We try cool walk­ing shoes for warm weather – plus our first glimpse of a new GPS de­vice

Countryfile Magazine - - Contents - Words Hi­lary Cloth­ier (HC), Daniel Gra­ham (DG), Joe Pon­tin (JP) Pho­tog­ra­phy Steve Say­ers

What to walk in when the heat hits.


If you’re used to a sturdy, mid-height hik­ing boot, this light­weight, mod­ern­look­ing al­ter­na­tive may ini­tially feel a lit­tle too min­i­mal for the tri­als of the trail. Its col­lar and tongue sit low around the base of your an­kle and with a weight of just 335g, it’s 200g lighter than your av­er­age hik­ing boot. How­ever, far from a hin­drance, its slight na­ture is an as­set. The Outpath is de­signed for fast movers. Its Quick­Lace fas­ten­ing means that the shoe is eas­ily slipped on and off, while the High Trac­tion Con­ta­grip out­sole en­sures a strong grip on a range of ter­rains. It’s

com­fort­able, too, thanks to the cush­ioned sole, and the Gore-Tex lin­ing keeps it wa­ter­proof. Avail­able in a va­ri­ety of colours for women and men. • For a lit­tle more an­kle sup­port, take a look at Salomon’s Outpath Pro GTX. Ver­dict: Light­weight shoe ideal for fast movers on a va­ri­ety of ter­rains. DG

FAL­CON GV Asolo, £184.96

If you have reg­u­lar to nar­row feet, these pleas­antly light­weight women’s boots (at 428g) could be ideal for sum­mer. Ital­ian-de­signed, the boots have up­pers made of suede and tough cor­dura fab­ric, while a Gore-Tex

wa­ter­proof lin­ing keeps your feet dry. The Me­ga­grip Vi­bram sole has fairly shal­low lugs and de­cent but low­pro­file pro­tec­tion at the toe, so the boot feels com­pact and dis­tinctly un­clumpy – while still grip­ping well on a va­ri­ety of sur­faces. While the Fal­con is of­fi­cially a sum­mer boot, it coped well with the late win­ter mud and snow in March, with­out feel­ing no­tice­ably cold. With that in mind, I’d say the Fal­con would ac­tu­ally make a de­cent year-round boot, pro­vided that you haven’t got any­thing re­ally rugged in mind, and you choose a pair with room for some thick socks be­neath. Ver­dict: Grippy, light and nim­ble. JP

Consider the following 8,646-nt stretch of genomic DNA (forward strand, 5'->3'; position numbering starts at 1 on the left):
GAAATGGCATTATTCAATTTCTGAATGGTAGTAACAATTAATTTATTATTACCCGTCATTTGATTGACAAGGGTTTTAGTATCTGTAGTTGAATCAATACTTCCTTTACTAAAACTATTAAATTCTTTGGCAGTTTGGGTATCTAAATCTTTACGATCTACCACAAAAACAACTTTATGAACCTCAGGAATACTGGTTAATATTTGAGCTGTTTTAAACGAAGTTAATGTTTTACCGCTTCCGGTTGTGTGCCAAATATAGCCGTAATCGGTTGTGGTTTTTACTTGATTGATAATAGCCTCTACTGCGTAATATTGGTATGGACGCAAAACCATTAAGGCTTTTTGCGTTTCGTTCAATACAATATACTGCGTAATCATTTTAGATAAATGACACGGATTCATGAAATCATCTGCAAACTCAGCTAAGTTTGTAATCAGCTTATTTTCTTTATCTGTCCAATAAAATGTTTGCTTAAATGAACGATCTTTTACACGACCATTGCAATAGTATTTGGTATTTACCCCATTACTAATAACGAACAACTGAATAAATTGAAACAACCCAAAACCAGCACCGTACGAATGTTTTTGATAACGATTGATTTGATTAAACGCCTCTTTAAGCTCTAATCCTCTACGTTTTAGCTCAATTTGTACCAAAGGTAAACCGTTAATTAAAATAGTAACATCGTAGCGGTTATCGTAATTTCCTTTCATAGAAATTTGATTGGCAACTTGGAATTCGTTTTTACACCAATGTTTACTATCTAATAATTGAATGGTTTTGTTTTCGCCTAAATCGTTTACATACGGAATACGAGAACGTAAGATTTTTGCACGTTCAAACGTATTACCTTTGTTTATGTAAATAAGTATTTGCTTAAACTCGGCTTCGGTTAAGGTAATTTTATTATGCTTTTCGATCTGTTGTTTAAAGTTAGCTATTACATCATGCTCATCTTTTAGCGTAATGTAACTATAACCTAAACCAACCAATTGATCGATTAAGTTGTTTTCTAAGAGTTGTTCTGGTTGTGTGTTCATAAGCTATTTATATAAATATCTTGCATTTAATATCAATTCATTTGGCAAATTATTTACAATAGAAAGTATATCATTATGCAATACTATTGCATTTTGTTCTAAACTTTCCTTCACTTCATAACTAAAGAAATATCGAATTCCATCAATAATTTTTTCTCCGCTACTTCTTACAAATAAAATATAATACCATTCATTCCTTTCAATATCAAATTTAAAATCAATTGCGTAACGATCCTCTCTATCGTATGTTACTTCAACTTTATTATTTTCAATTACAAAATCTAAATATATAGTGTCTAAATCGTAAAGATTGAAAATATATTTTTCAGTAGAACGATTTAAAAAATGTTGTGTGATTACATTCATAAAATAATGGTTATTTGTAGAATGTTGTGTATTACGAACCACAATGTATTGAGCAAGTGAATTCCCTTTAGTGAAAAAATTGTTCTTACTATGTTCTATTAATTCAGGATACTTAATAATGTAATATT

DIS­COVER TRAINER Grubs, £119.95 www.grub­sware­ ŕŕŕŕŕ

These de­cep­tively light­weight train­ing style shoes for women are ver­sa­tile enough for all kinds of uses, per­form­ing well on most ter­rains, whether you are gar­den­ing, power hik­ing or walk­ing the dog. They have a re­in­forced toe area with a light layer that is great for ground work in the gar­den that doesn’t re­quire wellies or stur­dier boots. The Dis­cover gives strong sup­port, es­pe­cially for the in­ner part of the foot and arch, en­abling a good sense of bal­ance for any ac­tiv­ity. They are light and

com­fort­able. The breath­able fab­ric al­lows your warm vapour to es­cape so your feet are less likely to over-heat on warmer days. The wa­ter­proof mem­brane kept my feet dry even when rock­pool­ing. On a good ram­ble that doesn’t in­volve too much scram­bling, I’ll be pulling on these, not walk­ing boots. Ver­dict: Good for warmer sum­mer out­door ac­tiv­i­ties. HC


These are mighty hand­some boots. Not flash: just qui­etly stylish and ca­pa­ble. They are not for high moun­tain hikes or sop­ping moor­land, but are well suited to a va­ri­ety of sur­faces up to the mod­er­ately rugged. They pos­sess the

low pro­file that makes them suit­able to knock around in; the well-judged mid-height an­kle sup­port, in par­tic­u­lar, is dis­tinctly un­bulky. The Miche­lin Pul­sar out­soles have shal­low lugs but are rea­son­ably grippy. They feel very

sta­ble – an ef­fect of the mid­sole, made with two ma­te­ri­als (one softer) fused to­gether and de­signed asym­met­ri­cally, to dis­trib­ute your weight over a larger part of your foot. As a re­sult, you bear the load more evenly; a big ben­e­fit if you have a long day’s walk ahead of you. Note that there is no wa­ter­proof mem­brane – so it’s down to you to keep the up­pers waxed and water-re­pel­lent. Ver­dict: Stylish, ideal for easy walks.

ALNASCA KNIT LOW Mam­mut, £119 uk.mam­

This in­no­va­tive Swiss-de­signed shoe (for men and women) is built around a lin­ing ‘sock’ of stretchy ma­te­rial. It ex­cels in hot weather be­cause the up­pers are made of a ‘knit­ted’ mesh fab­ric, which lets plenty of cool air in. The sticky rub­ber soles are bril­liantly grippy on slip­pery rock. So they are great for sum­mer walks on hard ground. On the down­side, the lugs are shal­low, and don’t cope well with claggy Bri­tish mud. As ever, fit de­pends on the anatom­i­cal quirks of your feet – there’s no such thing as the shoe that fits ev­ery foot. The Al­nescas were not a per­fect match for my (slightly nar­row) feet; and while they came through a nine-mile walk with no ill ef­fects, my heel never felt se­cure enough no mat­ter how I tied the laces. But your feet might fit them per­fectly; so try be­fore you buy. Ver­dict: Cool in hot, dry weather, but make sure the fit suits you.

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